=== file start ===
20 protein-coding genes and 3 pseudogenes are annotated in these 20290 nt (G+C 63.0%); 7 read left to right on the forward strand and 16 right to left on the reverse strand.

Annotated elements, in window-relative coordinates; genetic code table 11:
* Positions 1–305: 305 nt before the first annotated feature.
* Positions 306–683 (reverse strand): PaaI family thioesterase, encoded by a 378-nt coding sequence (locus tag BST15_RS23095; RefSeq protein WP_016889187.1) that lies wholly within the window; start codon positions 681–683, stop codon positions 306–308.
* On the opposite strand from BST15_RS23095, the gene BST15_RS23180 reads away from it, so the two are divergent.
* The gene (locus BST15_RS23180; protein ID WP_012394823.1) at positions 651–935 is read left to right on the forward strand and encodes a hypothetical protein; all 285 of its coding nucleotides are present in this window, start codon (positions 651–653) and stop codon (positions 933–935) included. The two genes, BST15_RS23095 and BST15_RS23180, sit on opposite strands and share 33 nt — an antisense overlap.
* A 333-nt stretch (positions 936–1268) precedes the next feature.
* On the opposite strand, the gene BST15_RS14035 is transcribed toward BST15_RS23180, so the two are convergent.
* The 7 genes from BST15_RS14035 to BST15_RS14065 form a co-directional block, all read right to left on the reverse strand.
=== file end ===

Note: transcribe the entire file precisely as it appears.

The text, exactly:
20 protein-coding genes and 3 pseudogenes are annotated in these 20290 nt (G+C 63.0%); 7 read left to right on the forward strand and 16 right to left on the reverse strand.

Annotated elements, in window-relative coordinates; genetic code table 11:
* Positions 1–305: 305 nt before the first annotated feature.
* Positions 306–683 (reverse strand): PaaI family thioesterase, encoded by a 378-nt coding sequence (locus tag BST15_RS23095; RefSeq protein WP_016889187.1) that lies wholly within the window; start codon positions 681–683, stop codon positions 306–308.
* On the opposite strand from BST15_RS23095, the gene BST15_RS23180 reads away from it, so the two are divergent.
* The gene (locus BST15_RS23180; protein ID WP_012394823.1) at positions 651–935 is read left to right on the forward strand and encodes a hypothetical protein; all 285 of its coding nucleotides are present in this window, start codon (positions 651–653) and stop codon (positions 933–935) included. The two genes, BST15_RS23095 and BST15_RS23180, sit on opposite strands and share 33 nt — an antisense overlap.
* A 333-nt stretch (positions 936–1268) precedes the next feature.
* On the opposite strand, the gene BST15_RS14035 is transcribed toward BST15_RS23180, so the two are convergent.
* The 7 genes from BST15_RS14035 to BST15_RS14065 form a co-directional block, all read right to left on the reverse strand.